Fundamental Elements

As the covid pandemic plays bull in our china shop economy, anyone underwriting real estate values and risk would be wise to go back to basics.

Yesterday, the latest issue of “Commercial Investment Real Estate” (the magazine of the CCIM Institute) came to my mailbox – my real mailbox.  So, after sanitizing it, I sat down to read.  Its contents include a great article by Christopher H. Volk titled “10 Biases in Retail Investment”.  The author presents ten common cognitive biases that plague investors/underwriters in their analysis of retail real estate investment opportunities.  Some of the biases relate to misunderstanding structural differences between corporate bonds and net leases, but Volk points to five specifically labeled real estate cognitive biases that pertain to both private and publicly held assets:

  • “More highly valued real estate is always apt to deliver safer and assured returns.
  • Tenants having strong credit quality elevate real estate value, performance and safety.
  • The quality of real estate is evidenced by the yield (cap rate) at which it trades.
  • Differences in investment cap rates represent proportional risk differences.”


  • “Net asset value is an indicator of asset desirability and expected economic performance.”

Most of us have encountered these assertions in one form or another in offering memoranda or valuation reports.  Volk suggests these biases tend to come from loosely recalled or anecdotal experience – never supported by academic studies.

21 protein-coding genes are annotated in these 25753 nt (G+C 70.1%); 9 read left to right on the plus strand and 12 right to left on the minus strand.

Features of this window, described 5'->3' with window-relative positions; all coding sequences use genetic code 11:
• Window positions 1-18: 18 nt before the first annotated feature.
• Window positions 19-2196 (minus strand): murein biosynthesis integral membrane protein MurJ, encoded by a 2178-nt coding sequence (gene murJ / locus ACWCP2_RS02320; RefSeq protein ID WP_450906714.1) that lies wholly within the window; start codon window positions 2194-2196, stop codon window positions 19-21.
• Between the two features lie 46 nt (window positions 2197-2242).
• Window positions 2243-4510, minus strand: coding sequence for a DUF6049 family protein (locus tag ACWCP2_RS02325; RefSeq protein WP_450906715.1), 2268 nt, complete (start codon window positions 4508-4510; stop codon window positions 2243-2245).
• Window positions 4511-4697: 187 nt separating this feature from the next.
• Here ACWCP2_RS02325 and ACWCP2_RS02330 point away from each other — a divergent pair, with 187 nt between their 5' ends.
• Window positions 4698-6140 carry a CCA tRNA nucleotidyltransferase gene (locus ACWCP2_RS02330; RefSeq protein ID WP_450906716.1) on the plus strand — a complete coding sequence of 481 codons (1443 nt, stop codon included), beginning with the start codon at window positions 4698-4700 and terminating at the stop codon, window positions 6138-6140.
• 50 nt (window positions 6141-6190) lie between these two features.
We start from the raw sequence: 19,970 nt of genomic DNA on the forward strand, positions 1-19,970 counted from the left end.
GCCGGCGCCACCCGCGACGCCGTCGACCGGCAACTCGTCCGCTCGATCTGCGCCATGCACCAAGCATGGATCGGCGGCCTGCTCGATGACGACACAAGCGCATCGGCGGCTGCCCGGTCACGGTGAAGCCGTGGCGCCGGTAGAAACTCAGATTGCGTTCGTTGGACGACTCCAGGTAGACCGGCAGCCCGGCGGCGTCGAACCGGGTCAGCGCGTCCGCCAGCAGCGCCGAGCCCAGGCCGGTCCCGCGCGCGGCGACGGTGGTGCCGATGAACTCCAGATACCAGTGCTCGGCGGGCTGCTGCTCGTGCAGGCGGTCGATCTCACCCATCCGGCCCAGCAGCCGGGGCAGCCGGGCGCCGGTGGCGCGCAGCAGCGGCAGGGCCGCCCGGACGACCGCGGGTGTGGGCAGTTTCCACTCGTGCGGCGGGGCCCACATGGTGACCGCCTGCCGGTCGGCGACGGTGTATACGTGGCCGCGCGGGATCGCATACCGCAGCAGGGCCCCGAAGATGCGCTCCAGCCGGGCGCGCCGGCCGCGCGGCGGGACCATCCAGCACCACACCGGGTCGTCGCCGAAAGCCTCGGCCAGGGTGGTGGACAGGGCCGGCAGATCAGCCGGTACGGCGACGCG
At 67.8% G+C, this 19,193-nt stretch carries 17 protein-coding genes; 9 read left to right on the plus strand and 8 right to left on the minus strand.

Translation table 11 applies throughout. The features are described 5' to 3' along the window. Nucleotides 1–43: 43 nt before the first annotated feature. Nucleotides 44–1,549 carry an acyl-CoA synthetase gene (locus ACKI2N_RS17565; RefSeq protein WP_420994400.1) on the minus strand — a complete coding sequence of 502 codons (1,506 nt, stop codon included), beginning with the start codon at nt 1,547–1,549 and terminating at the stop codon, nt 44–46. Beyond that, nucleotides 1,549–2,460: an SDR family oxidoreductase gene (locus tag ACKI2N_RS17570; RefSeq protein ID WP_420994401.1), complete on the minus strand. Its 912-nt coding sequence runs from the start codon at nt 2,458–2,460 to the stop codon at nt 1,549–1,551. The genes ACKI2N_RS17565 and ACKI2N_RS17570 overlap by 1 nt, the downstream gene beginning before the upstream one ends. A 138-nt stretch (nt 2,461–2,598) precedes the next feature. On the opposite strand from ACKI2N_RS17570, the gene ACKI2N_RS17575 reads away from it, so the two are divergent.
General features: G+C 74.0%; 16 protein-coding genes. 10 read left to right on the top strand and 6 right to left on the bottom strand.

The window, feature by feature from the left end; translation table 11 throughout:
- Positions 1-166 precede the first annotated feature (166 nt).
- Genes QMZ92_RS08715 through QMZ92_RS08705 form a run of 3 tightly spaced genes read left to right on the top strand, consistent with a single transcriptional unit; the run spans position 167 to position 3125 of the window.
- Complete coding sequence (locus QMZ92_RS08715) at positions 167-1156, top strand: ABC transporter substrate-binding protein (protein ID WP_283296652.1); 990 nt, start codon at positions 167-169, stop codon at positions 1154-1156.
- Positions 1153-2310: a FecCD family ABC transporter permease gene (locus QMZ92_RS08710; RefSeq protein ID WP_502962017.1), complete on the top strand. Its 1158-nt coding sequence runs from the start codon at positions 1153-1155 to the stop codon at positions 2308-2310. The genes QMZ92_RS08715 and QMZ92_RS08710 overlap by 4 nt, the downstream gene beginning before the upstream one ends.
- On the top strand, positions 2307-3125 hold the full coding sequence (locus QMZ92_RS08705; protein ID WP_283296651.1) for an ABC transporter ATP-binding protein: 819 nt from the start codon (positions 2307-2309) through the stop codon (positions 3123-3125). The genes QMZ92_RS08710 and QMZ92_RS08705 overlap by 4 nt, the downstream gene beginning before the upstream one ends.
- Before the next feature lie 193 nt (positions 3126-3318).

Obviously, rising tides float all the boats.  In good times, our biases are less likely to precipitate serious financial loss.  At low tide, though, hull wrecking shoals and spoil are more clearly revealed.  As we sort through the pandemic wrecked economy, we begin with few footholds.  Historic data, even recent historic data becomes much more unreliable.  This is particularly true in this downturn because we also face the prospect of significant, permanent behavioral modifications.

One beginning point we can latch onto is cost.  The replacement cost of a functional real estate asset represents the cost of production.  Yes, the hard parts remain – estimating site improvement costs, estimating profit, estimating depreciation from all causes and, of course, land value.  That’s why appraiser’s and underwriters rarely develop or rely on cost analysis in good times – too many areas that can be wrong or subjective or difficult to source.

But until a “post lockdown” set of sales and leases is completed, cost analysis has equal reliability with sales and income.

In estimating cost in our practice, we have always relied on Marshall Valuation Services Commercial Estimator Software.  To mark the moment, we took a stab at estimating the costs of typical commercial buildings that might be constructed in South Florida zip codes.  These prototypes are not actual projects.  Included in the portfolio are a suburban office building, a high-rise office tower (with structured parking), a distribution warehouse, a suburban apartment building, a limited service hotel and a full-service hotel (with structured parking).  The cost rank selected was above average.  Additions to the base cost were made for soft costs not included in the cost service and a 15% profit was added.  The delivered product is an estimate of the cost of the base structure without provision for site improvements or land value.  Hopefully, I’ll have energy for revisiting these numbers in future months.

cost summary snip

Stay safe.



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